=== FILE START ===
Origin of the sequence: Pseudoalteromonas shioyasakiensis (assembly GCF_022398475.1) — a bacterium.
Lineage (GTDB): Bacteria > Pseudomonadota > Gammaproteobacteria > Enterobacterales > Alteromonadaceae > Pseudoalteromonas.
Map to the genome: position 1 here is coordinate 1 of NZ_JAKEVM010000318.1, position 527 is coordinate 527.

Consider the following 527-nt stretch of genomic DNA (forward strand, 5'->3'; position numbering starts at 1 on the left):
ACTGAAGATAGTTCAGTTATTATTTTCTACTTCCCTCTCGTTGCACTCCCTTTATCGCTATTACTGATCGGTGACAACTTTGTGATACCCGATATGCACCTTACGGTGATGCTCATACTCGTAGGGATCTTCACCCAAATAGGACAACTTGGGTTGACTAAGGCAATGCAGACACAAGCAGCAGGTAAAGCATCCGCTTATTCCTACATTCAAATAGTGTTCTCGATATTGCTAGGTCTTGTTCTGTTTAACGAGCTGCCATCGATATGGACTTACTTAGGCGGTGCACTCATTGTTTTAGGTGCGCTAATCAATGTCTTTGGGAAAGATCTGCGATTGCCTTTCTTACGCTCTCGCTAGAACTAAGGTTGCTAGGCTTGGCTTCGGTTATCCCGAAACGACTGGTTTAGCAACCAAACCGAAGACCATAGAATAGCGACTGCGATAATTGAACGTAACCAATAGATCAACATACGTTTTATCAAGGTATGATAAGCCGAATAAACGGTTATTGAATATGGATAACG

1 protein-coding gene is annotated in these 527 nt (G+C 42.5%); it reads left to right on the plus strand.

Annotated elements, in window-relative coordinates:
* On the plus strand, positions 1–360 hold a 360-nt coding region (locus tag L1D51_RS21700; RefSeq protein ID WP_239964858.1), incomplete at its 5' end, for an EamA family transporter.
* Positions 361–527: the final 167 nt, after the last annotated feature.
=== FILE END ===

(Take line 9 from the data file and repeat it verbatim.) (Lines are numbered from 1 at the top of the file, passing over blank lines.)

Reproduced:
* Positions 361–527: the final 167 nt, after the last annotated feature.